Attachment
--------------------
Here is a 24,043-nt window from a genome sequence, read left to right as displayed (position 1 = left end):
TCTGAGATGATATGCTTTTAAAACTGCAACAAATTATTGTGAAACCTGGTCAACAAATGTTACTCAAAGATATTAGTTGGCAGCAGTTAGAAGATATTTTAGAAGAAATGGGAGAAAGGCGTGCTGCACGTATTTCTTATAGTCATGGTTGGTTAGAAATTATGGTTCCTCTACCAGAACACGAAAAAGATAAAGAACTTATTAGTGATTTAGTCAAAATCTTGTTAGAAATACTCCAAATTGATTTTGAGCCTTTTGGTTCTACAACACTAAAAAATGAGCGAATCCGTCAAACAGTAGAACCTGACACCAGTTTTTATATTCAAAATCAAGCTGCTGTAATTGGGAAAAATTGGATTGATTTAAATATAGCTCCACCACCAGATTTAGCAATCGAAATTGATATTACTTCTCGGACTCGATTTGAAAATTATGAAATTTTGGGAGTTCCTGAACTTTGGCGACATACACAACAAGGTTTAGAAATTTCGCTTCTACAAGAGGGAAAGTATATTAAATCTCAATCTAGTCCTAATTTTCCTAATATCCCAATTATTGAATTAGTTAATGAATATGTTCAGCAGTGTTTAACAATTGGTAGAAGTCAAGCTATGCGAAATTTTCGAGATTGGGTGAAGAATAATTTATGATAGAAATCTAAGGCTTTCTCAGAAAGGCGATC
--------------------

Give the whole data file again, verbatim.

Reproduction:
Here is a 24,043-nt window from a genome sequence, read left to right as displayed (position 1 = left end):
TCTGAGATGATATGCTTTTAAAACTGCAACAAATTATTGTGAAACCTGGTCAACAAATGTTACTCAAAGATATTAGTTGGCAGCAGTTAGAAGATATTTTAGAAGAAATGGGAGAAAGGCGTGCTGCACGTATTTCTTATAGTCATGGTTGGTTAGAAATTATGGTTCCTCTACCAGAACACGAAAAAGATAAAGAACTTATTAGTGATTTAGTCAAAATCTTGTTAGAAATACTCCAAATTGATTTTGAGCCTTTTGGTTCTACAACACTAAAAAATGAGCGAATCCGTCAAACAGTAGAACCTGACACCAGTTTTTATATTCAAAATCAAGCTGCTGTAATTGGGAAAAATTGGATTGATTTAAATATAGCTCCACCACCAGATTTAGCAATCGAAATTGATATTACTTCTCGGACTCGATTTGAAAATTATGAAATTTTGGGAGTTCCTGAACTTTGGCGACATACACAACAAGGTTTAGAAATTTCGCTTCTACAAGAGGGAAAGTATATTAAATCTCAATCTAGTCCTAATTTTCCTAATATCCCAATTATTGAATTAGTTAATGAATATGTTCAGCAGTGTTTAACAATTGGTAGAAGTCAAGCTATGCGAAATTTTCGAGATTGGGTGAAGAATAATTTATGATAGAAATCTAAGGCTTTCTCAGAAAGGCGATC